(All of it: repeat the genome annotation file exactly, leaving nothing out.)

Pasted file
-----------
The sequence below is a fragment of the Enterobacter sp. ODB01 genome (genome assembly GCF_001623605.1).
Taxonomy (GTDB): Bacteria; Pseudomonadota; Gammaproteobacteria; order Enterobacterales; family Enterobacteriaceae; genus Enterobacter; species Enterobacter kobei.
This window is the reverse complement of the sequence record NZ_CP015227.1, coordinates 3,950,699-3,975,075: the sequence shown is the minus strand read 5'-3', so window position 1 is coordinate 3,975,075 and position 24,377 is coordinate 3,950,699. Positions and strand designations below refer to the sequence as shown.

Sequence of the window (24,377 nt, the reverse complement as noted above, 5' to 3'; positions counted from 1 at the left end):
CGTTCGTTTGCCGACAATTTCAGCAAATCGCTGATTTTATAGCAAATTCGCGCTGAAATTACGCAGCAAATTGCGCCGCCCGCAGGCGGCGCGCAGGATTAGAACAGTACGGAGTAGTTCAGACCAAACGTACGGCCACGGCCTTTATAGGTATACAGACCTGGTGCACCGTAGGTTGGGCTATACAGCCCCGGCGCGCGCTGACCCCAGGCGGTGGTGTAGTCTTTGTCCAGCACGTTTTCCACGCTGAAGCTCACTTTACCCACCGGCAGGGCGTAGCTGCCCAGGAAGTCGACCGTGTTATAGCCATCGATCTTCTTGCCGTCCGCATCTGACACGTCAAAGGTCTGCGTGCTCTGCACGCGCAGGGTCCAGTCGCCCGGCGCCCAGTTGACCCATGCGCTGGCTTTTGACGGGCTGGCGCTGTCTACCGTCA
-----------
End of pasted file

The sequence below is a fragment of the Enterobacter sp. ODB01 genome (genome assembly GCF_001623605.1).
Taxonomy (GTDB): Bacteria; Pseudomonadota; Gammaproteobacteria; order Enterobacterales; family Enterobacteriaceae; genus Enterobacter; species Enterobacter kobei.
This window is the reverse complement of the sequence record NZ_CP015227.1, coordinates 3,950,699-3,975,075: the sequence shown is the minus strand read 5'-3', so window position 1 is coordinate 3,975,075 and position 24,377 is coordinate 3,950,699. Positions and strand designations below refer to the sequence as shown.

Sequence of the window (24,377 nt, the reverse complement as noted above, 5' to 3'; positions counted from 1 at the left end):
CGTTCGTTTGCCGACAATTTCAGCAAATCGCTGATTTTATAGCAAATTCGCGCTGAAATTACGCAGCAAATTGCGCCGCCCGCAGGCGGCGCGCAGGATTAGAACAGTACGGAGTAGTTCAGACCAAACGTACGGCCACGGCCTTTATAGGTATACAGACCTGGTGCACCGTAGGTTGGGCTATACAGCCCCGGCGCGCGCTGACCCCAGGCGGTGGTGTAGTCTTTGTCCAGCACGTTTTCCACGCTGAAGCTCACTTTACCCACCGGCAGGGCGTAGCTGCCCAGGAAGTCGACCGTGTTATAGCCATCGATCTTCTTGCCGTCCGCATCTGACACGTCAAAGGTCTGCGTGCTCTGCACGCGCAGGGTCCAGTCGCCCGGCGCCCAGTTGACCCATGCGCTGGCTTTTGACGGGCTGGCGCTGTCTACCGTCA